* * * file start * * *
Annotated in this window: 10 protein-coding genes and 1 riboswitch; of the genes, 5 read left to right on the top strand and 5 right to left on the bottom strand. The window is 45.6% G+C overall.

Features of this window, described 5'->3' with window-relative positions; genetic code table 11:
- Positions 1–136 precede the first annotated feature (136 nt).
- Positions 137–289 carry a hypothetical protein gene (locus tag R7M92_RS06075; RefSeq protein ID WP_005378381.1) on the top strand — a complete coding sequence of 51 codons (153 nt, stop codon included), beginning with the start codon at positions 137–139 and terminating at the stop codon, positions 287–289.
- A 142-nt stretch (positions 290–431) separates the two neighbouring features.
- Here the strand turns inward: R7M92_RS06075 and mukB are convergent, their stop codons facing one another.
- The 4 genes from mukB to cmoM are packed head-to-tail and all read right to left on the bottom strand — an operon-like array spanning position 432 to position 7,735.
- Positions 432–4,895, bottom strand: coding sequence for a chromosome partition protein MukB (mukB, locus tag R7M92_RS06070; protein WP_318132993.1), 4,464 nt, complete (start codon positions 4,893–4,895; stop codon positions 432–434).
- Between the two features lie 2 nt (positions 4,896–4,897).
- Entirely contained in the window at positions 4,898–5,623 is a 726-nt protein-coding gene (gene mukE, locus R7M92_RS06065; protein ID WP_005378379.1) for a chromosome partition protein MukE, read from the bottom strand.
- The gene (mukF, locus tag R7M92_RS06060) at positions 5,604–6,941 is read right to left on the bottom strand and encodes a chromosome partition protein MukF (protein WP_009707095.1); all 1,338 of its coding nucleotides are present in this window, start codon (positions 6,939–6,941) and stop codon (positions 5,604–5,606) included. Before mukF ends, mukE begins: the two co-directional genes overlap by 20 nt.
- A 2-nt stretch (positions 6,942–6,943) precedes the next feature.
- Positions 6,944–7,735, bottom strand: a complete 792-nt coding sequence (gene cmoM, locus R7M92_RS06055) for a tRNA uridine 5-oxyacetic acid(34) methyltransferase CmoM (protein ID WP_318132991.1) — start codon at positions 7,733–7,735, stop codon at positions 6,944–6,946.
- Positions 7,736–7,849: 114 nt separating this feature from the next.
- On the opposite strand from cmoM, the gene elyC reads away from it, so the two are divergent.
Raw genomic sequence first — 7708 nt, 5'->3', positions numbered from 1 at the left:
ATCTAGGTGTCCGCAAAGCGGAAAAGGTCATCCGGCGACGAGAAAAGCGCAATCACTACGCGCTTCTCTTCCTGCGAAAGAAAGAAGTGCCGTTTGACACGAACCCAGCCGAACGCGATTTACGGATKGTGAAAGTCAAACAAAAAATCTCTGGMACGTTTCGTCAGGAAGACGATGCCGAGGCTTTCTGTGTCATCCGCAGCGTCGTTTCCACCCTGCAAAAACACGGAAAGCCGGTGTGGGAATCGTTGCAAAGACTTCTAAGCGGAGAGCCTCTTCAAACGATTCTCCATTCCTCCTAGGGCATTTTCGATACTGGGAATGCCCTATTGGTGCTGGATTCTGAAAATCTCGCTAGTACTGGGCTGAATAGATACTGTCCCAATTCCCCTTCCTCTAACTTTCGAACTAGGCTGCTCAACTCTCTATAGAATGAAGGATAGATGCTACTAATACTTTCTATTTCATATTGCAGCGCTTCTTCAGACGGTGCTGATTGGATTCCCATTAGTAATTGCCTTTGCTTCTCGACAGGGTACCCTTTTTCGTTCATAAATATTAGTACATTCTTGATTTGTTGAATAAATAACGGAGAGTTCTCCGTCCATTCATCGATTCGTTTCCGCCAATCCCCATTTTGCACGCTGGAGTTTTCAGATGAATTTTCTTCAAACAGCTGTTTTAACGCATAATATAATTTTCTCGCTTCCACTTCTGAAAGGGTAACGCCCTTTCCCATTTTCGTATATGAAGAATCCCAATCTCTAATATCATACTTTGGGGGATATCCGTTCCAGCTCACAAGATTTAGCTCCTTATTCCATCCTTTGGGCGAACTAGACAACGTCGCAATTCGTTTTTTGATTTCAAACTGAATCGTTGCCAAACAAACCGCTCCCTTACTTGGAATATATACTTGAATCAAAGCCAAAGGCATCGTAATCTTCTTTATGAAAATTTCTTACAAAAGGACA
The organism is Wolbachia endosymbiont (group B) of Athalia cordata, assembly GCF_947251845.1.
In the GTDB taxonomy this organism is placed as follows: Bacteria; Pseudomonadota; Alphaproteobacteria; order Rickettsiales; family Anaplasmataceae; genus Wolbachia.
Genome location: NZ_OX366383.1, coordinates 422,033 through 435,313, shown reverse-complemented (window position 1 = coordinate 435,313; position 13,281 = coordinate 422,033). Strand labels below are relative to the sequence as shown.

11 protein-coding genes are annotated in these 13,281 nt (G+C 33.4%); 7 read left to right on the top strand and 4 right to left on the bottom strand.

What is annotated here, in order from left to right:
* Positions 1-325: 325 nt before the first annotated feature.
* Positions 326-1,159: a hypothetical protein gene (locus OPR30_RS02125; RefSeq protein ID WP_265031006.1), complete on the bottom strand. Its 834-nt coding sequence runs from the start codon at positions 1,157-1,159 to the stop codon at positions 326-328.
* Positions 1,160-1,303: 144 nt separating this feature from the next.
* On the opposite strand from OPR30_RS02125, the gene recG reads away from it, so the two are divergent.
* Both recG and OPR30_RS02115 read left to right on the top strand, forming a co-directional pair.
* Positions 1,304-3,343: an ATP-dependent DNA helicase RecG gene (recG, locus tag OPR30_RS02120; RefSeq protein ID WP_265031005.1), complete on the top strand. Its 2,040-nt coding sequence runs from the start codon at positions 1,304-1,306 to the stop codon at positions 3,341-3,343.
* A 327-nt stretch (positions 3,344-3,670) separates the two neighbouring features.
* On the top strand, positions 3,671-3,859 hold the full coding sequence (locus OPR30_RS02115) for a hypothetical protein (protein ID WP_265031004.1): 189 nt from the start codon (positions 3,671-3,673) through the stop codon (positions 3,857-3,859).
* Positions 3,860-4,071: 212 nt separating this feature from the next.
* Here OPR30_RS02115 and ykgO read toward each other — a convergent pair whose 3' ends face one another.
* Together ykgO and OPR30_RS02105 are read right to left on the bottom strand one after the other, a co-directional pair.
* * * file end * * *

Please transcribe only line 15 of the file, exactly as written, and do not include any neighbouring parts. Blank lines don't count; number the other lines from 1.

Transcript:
- On the opposite strand from cmoM, the gene elyC reads away from it, so the two are divergent.